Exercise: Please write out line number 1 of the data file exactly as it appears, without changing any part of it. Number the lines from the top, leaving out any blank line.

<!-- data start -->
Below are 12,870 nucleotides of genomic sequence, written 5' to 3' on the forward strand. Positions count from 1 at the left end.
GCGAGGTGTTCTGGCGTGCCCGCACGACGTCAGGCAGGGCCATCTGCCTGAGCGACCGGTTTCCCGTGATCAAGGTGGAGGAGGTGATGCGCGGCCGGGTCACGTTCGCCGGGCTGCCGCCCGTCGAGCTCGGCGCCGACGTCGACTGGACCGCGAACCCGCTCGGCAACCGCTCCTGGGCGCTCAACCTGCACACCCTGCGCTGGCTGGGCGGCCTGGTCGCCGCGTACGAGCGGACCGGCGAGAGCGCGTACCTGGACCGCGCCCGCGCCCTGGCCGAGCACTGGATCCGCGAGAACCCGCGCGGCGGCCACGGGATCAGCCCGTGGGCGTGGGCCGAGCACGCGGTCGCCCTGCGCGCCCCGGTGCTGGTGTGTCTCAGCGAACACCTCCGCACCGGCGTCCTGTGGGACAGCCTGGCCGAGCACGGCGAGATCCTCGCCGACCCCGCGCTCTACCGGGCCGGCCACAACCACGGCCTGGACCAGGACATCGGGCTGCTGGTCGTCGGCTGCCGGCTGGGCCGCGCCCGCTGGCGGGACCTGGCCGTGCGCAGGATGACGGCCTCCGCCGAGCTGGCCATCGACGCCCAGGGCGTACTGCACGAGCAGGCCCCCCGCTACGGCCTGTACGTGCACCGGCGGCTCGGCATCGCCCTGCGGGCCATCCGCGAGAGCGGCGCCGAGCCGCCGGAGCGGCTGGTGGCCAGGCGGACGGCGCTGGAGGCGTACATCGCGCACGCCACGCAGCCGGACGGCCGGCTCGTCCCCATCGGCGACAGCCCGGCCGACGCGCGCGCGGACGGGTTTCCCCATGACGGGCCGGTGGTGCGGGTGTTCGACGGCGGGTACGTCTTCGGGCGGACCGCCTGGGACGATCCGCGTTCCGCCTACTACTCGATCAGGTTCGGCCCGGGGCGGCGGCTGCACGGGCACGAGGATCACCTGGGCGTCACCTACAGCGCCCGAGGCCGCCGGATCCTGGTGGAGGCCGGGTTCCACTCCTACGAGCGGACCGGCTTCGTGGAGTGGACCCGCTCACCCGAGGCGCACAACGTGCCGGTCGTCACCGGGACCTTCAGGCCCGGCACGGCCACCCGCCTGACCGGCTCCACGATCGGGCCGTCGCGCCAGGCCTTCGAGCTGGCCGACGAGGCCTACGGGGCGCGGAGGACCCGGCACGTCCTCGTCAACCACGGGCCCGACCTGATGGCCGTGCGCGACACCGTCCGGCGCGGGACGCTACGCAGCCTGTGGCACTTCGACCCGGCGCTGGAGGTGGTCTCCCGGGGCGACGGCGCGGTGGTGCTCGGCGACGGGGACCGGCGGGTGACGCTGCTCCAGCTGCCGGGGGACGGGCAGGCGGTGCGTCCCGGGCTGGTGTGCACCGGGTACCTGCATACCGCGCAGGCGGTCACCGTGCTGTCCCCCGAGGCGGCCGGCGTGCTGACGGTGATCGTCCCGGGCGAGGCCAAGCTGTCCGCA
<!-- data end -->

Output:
Below are 12,870 nucleotides of genomic sequence, written 5' to 3' on the forward strand. Positions count from 1 at the left end.